To celebrate the release of Necropolis — a new crime novel by Avtar Singh — we’re pleased to feature a statement from the author on the integral role the city of Delhi plays in the book.
News & Features
Get a sneak peek at new books from two great authors.
Read a piece on the upcoming Rio Olympics by Edge of Sports imprint curator and political sportswriter Dave Zirin.
Everybody has a right to life apparently. I disagree. Some people deserve to die. People like him . . .
Brown and mustard. I stared at the painted mushrooms on the wall, the same way I did every day. In the eighties, Brementown was living in seventies colors. Brown and mustard . . .
Gus sipped lemongrass tea from a foam cup. It was still dark. His secondhand truck idled outside the market as four men clambered into its tray. This was where he picked up workers for the day—mostly men who came to the island at night in quiet boats. The men clutched grease-stained paper bags and chattered loudly between bites of johnnycakes and various patties. Four men got into the truck’s tray. Gus was expecting five . . .
Sixty-one years ago, fresh out of the 25th Infantry Division in the United States Army, Akashic author Kaylie Jones’s father, James Jones, published his debut novel, From Here to Eternity, which would catapult him from the Purple Heart to the National Book Award. Now, you can join Kaylie Jones for a new musical based on the book at the Finger Lakes Musical Theatre Festival.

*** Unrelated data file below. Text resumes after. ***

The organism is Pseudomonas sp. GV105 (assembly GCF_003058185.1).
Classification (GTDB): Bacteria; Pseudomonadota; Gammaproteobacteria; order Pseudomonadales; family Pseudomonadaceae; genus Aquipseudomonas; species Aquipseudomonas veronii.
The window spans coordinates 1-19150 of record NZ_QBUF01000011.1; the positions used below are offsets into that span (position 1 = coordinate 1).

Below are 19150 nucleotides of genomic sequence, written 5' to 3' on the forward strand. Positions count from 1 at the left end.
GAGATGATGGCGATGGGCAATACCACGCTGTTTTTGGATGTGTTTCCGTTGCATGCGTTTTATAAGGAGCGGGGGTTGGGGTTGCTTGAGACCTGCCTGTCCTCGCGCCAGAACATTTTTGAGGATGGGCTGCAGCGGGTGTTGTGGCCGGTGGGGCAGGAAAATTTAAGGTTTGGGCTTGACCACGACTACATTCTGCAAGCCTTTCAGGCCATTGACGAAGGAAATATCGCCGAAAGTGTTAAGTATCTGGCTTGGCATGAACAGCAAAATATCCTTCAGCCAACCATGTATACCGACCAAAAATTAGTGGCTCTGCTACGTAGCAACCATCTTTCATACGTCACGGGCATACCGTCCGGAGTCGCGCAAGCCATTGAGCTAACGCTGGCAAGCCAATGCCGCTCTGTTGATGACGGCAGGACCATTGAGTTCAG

While walking to the playground one afternoon, JR practiced his road safety by stopping at every stop sign he saw. He would chime, “Red says stop,” while he looked left, then right, and a second continue, “Green means go.” And so JR went through the neighborhood obeying the stop signs and exploring each drain . . .
Angie made Ed jealous, but there wasn’t much he could do about it. She loved to drink and flirt. Drugs too, if somebody else was buying. But after Katrina it was different. Most of the bars were closed, most of the men gone to Baton Rouge, Houston, who knew where . . .
There’s someone dying on the side of the highway tonight because my daddy taught me how to walk quiet and how to use a peacemaker . . .
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